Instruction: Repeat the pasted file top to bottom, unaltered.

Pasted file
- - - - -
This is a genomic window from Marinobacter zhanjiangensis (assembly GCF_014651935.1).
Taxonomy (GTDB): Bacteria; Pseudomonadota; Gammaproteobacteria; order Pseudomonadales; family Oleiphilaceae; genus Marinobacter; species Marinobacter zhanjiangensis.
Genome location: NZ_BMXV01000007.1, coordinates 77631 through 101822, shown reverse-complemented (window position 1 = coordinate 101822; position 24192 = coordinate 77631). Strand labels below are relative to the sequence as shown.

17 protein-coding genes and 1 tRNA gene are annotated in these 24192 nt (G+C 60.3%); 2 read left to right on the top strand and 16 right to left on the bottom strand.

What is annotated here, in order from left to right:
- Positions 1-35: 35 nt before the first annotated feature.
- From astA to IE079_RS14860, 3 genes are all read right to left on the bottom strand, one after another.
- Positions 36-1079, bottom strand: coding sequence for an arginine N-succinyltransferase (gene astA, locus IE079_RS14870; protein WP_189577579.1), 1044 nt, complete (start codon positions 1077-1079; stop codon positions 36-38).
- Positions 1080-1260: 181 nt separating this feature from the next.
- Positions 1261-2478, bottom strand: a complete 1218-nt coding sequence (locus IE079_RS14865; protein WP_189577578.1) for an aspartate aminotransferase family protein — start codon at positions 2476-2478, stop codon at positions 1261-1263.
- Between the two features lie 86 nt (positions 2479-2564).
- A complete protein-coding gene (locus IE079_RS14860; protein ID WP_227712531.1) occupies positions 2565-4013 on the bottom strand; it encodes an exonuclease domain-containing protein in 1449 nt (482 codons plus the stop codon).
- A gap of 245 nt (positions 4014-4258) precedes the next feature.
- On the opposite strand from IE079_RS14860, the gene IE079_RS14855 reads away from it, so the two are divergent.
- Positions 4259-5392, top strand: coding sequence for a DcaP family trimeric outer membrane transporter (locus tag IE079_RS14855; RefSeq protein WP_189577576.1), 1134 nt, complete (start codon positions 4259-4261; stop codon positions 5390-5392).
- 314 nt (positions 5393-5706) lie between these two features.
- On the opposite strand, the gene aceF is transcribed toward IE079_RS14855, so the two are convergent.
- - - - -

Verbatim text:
This is a genomic window from Marinobacter zhanjiangensis (assembly GCF_014651935.1).
Taxonomy (GTDB): Bacteria; Pseudomonadota; Gammaproteobacteria; order Pseudomonadales; family Oleiphilaceae; genus Marinobacter; species Marinobacter zhanjiangensis.
Genome location: NZ_BMXV01000007.1, coordinates 77631 through 101822, shown reverse-complemented (window position 1 = coordinate 101822; position 24192 = coordinate 77631). Strand labels below are relative to the sequence as shown.

17 protein-coding genes and 1 tRNA gene are annotated in these 24192 nt (G+C 60.3%); 2 read left to right on the top strand and 16 right to left on the bottom strand.

What is annotated here, in order from left to right:
- Positions 1-35: 35 nt before the first annotated feature.
- From astA to IE079_RS14860, 3 genes are all read right to left on the bottom strand, one after another.
- Positions 36-1079, bottom strand: coding sequence for an arginine N-succinyltransferase (gene astA, locus IE079_RS14870; protein WP_189577579.1), 1044 nt, complete (start codon positions 1077-1079; stop codon positions 36-38).
- Positions 1080-1260: 181 nt separating this feature from the next.
- Positions 1261-2478, bottom strand: a complete 1218-nt coding sequence (locus IE079_RS14865; protein WP_189577578.1) for an aspartate aminotransferase family protein — start codon at positions 2476-2478, stop codon at positions 1261-1263.
- Between the two features lie 86 nt (positions 2479-2564).
- A complete protein-coding gene (locus IE079_RS14860; protein ID WP_227712531.1) occupies positions 2565-4013 on the bottom strand; it encodes an exonuclease domain-containing protein in 1449 nt (482 codons plus the stop codon).
- A gap of 245 nt (positions 4014-4258) precedes the next feature.
- On the opposite strand from IE079_RS14860, the gene IE079_RS14855 reads away from it, so the two are divergent.
- Positions 4259-5392, top strand: coding sequence for a DcaP family trimeric outer membrane transporter (locus tag IE079_RS14855; RefSeq protein WP_189577576.1), 1134 nt, complete (start codon positions 4259-4261; stop codon positions 5390-5392).
- 314 nt (positions 5393-5706) lie between these two features.
- On the opposite strand, the gene aceF is transcribed toward IE079_RS14855, so the two are convergent.